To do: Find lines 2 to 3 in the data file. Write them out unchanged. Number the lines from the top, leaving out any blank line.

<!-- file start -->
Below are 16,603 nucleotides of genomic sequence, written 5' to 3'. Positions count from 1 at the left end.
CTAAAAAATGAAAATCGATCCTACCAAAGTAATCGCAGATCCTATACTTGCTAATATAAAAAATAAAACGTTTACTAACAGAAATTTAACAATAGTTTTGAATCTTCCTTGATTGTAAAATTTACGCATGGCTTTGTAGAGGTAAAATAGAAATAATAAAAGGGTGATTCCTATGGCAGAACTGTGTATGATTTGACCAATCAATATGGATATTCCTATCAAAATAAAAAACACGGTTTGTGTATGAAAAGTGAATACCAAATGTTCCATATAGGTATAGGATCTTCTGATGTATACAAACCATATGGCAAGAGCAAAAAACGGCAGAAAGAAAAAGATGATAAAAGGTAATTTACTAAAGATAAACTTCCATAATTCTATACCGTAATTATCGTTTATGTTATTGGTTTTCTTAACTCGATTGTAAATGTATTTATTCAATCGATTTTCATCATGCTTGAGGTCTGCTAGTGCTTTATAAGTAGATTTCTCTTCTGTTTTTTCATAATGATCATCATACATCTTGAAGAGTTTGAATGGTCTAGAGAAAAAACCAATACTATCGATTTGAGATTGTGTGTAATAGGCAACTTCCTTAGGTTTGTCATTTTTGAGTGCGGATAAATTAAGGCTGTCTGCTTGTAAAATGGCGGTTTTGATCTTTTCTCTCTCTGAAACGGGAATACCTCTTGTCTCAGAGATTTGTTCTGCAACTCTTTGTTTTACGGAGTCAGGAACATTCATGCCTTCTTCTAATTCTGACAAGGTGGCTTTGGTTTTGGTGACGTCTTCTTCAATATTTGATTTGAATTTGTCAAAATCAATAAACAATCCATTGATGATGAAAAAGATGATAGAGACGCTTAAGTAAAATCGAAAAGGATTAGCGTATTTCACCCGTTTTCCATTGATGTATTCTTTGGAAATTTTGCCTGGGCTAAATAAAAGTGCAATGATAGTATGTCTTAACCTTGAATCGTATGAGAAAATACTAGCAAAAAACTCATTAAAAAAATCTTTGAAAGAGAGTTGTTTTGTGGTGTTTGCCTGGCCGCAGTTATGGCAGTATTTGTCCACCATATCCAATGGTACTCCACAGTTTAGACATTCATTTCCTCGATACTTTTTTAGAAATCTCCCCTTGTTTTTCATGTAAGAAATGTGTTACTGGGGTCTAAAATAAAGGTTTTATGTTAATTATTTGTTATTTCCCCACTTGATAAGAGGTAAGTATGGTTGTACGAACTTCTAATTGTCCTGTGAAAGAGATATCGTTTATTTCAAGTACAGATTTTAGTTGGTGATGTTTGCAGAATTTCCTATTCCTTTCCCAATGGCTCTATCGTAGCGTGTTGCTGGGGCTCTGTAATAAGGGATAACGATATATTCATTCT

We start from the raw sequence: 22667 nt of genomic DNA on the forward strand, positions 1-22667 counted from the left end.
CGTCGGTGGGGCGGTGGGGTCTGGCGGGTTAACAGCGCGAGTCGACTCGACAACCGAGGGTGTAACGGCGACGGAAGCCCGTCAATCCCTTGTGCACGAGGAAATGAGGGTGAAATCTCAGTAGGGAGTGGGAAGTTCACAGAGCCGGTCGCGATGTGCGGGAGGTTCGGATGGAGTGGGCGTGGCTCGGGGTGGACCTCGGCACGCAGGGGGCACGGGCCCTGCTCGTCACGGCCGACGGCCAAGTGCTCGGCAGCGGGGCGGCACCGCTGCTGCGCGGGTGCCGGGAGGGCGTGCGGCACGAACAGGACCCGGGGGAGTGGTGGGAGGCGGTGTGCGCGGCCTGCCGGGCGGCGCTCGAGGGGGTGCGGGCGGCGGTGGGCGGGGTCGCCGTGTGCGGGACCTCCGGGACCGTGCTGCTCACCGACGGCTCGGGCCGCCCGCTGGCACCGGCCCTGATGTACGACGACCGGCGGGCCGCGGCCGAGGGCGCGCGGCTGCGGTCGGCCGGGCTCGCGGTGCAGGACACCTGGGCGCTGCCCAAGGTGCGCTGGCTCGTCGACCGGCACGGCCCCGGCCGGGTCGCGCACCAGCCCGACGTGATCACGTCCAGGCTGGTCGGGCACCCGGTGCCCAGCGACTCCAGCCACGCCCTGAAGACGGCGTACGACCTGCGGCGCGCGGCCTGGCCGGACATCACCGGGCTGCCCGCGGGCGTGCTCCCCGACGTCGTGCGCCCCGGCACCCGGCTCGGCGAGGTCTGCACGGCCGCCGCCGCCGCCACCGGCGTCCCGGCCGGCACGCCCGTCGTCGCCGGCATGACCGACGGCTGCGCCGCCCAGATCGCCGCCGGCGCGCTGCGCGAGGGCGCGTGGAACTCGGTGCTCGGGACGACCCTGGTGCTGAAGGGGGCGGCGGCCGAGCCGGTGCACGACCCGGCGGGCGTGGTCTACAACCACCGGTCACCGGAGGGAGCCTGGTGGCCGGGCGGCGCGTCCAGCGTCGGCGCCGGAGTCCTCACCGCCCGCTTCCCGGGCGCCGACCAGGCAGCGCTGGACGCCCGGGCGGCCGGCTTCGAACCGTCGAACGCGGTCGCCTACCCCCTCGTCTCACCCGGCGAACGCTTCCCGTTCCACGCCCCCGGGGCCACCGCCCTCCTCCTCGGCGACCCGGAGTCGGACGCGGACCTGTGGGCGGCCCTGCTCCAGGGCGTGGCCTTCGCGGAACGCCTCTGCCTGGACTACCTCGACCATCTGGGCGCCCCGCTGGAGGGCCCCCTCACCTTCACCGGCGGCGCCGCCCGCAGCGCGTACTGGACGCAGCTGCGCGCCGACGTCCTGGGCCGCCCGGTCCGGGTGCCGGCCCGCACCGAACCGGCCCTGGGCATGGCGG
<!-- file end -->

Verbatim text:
CTAAAAAATGAAAATCGATCCTACCAAAGTAATCGCAGATCCTATACTTGCTAATATAAAAAATAAAACGTTTACTAACAGAAATTTAACAATAGTTTTGAATCTTCCTTGATTGTAAAATTTACGCATGGCTTTGTAGAGGTAAAATAGAAATAATAAAAGGGTGATTCCTATGGCAGAACTGTGTATGATTTGACCAATCAATATGGATATTCCTATCAAAATAAAAAACACGGTTTGTGTATGAAAAGTGAATACCAAATGTTCCATATAGGTATAGGATCTTCTGATGTATACAAACCATATGGCAAGAGCAAAAAACGGCAGAAAGAAAAAGATGATAAAAGGTAATTTACTAAAGATAAACTTCCATAATTCTATACCGTAATTATCGTTTATGTTATTGGTTTTCTTAACTCGATTGTAAATGTATTTATTCAATCGATTTTCATCATGCTTGAGGTCTGCTAGTGCTTTATAAGTAGATTTCTCTTCTGTTTTTTCATAATGATCATCATACATCTTGAAGAGTTTGAATGGTCTAGAGAAAAAACCAATACTATCGATTTGAGATTGTGTGTAATAGGCAACTTCCTTAGGTTTGTCATTTTTGAGTGCGGATAAATTAAGGCTGTCTGCTTGTAAAATGGCGGTTTTGATCTTTTCTCTCTCTGAAACGGGAATACCTCTTGTCTCAGAGATTTGTTCTGCAACTCTTTGTTTTACGGAGTCAGGAACATTCATGCCTTCTTCTAATTCTGACAAGGTGGCTTTGGTTTTGGTGACGTCTTCTTCAATATTTGATTTGAATTTGTCAAAATCAATAAACAATCCATTGATGATGAAAAAGATGATAGAGACGCTTAAGTAAAATCGAAAAGGATTAGCGTATTTCACCCGTTTTCCATTGATGTATTCTTTGGAAATTTTGCCTGGGCTAAATAAAAGTGCAATGATAGTATGTCTTAACCTTGAATCGTATGAGAAAATACTAGCAAAAAACTCATTAAAAAAATCTTTGAAAGAGAGTTGTTTTGTGGTGTTTGCCTGGCCGCAGTTATGGCAGTATTTGTCCACCATATCCAATGGTACTCCACAGTTTAGACATTCATTTCCTCGATACTTTTTTAGAAATCTCCCCTTGTTTTTCATGTAAGAAATGTGTTACTGGGGTCTAAAATAAAGGTTTTATGTTAATTATTTGTTATTTCCCCACTTGATAAGAGGTAAGTATGGTTGTACGAACTTCTAATTGTCCTGTGAAAGAGATATCGTTTATTTCAAGTACAGATTTTAGTTGGTGATGTTTGCAGAATTTCCTATTCCTTTCCCAATGGCTCTATCGTAGCGTGTTGCTGGGGCTCTGTAATAAGGGATAACGATATATTCATTCT

We start from the raw sequence: 22667 nt of genomic DNA on the forward strand, positions 1-22667 counted from the left end.